Here is a pithy summary of what worries me about Hillary Clinton (from Fareed Zakaria in the Feb. 11 Newsweek):
She is highly intelligent, has real experience and is an attractive candidate. But she is terrified to act on her beliefs. In fact, she seems so conditioned by what she sees as political constraints that one can barely tell where her beliefs begin and where those constraints end.
Here is a pithy summary of what worries me about Barack Obama (from James Wolcott’s Vanity Fair blog):
I can picture President Hillary in the White House dealing with a recalcitrant Republican faction; I can’t picture President Obama in the same role because his summons to history and call to hope seems to transcend legislative maneuvers and horse-trading; his charisma is on a more ethereal plane, and I don’t look to politics for transcendence and self-certification.
These are both caricatures, and one can argue with each.
The caricature of Clinton’s self-defeating pragmatism isn’t easy to reconcile with the competing caricature of Clinton’s self-defeating rigidity. You can argue that the exaggerated pragmatism is an overreaction to the Hillarycare debacle, in which Clinton, arguably, was undone by her rigidity. But David Brooks offers Clinton’s petty (and wrongheaded) argument with Obama about his health-care plan’s failure to include “individual mandates” as evidence that Clinton is still imposing “Manichean categories on a technical issue, just as she did a decade and a half ago.” Perhaps the resolution of this seeming contradiction is that once Hillary is done eliminating everything brave or original from a policy proposal, she defends it to the death.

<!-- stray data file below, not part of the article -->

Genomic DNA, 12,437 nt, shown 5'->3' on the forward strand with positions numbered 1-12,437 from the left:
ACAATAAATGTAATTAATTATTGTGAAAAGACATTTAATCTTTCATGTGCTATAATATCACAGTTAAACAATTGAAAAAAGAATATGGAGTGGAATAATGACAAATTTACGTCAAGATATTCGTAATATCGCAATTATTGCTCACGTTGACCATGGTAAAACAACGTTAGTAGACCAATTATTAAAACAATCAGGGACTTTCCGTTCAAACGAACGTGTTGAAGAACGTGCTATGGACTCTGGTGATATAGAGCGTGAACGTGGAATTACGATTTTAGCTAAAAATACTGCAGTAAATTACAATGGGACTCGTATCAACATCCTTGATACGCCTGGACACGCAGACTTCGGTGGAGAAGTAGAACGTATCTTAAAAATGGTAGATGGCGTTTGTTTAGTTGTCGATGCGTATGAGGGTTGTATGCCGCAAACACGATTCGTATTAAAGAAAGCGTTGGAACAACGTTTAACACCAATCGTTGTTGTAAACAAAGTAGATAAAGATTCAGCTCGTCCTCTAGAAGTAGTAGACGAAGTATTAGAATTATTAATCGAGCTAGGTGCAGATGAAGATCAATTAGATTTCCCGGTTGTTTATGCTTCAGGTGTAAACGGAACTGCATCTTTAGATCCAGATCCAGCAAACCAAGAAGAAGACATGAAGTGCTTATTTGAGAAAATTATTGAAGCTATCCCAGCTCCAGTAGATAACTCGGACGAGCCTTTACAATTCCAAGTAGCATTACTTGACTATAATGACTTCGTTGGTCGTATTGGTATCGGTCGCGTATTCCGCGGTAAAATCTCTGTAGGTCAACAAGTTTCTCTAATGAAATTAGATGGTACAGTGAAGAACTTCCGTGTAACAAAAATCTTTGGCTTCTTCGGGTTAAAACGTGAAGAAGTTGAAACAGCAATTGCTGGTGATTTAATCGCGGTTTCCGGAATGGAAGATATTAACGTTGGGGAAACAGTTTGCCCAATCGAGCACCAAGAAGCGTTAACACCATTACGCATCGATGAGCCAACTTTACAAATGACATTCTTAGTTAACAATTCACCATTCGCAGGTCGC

The caricature of Obama’s ethereality shortchanges the bold intelligence inherent in many of his public utterances. Obama has said he favors a single-payer (i.e., government) solution to the health-insurance crisis and elimination or modification of the regressive cap on wages subject to the Social Security tax. He also opposed U.S. entry in the Iraq war. But Obama has hedged on single-payer, he’s kept mentions of the Social Security fix out of his Web site’s policy pages on taxes and the elderly, and he wasn’t in the Senate when the war resolution was voted on. To some extent, Obama’s hedging on many of his more controversial stands is smart politics. But an unfortunate result is that he often ends up hiding behind airy generalities and vague-but-uplifting rhetoric, and I can understand why Wolcott would conclude that Obama is too saintly for the Oval Office.
Perhaps the decision between these two candidates comes down to how you like to see your political candidate hedge. Do you like the candidate pre-hedged, like Clinton, or post-hedged, like Obama? The virtue of the first approach is that it leaves nothing to hide. The virtue of the second approach is that the candidate may think, if not speak.